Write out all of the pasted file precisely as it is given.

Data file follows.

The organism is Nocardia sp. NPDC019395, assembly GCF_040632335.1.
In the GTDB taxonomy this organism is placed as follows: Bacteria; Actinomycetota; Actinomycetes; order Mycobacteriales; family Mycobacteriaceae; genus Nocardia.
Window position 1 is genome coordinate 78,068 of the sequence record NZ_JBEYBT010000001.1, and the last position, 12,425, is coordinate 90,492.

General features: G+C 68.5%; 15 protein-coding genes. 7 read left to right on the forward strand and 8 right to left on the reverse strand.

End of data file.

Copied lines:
The organism is Nocardia sp. NPDC019395, assembly GCF_040632335.1.
In the GTDB taxonomy this organism is placed as follows: Bacteria; Actinomycetota; Actinomycetes; order Mycobacteriales; family Mycobacteriaceae; genus Nocardia.
Window position 1 is genome coordinate 78,068 of the sequence record NZ_JBEYBT010000001.1, and the last position, 12,425, is coordinate 90,492.

General features: G+C 68.5%; 15 protein-coding genes. 7 read left to right on the forward strand and 8 right to left on the reverse strand.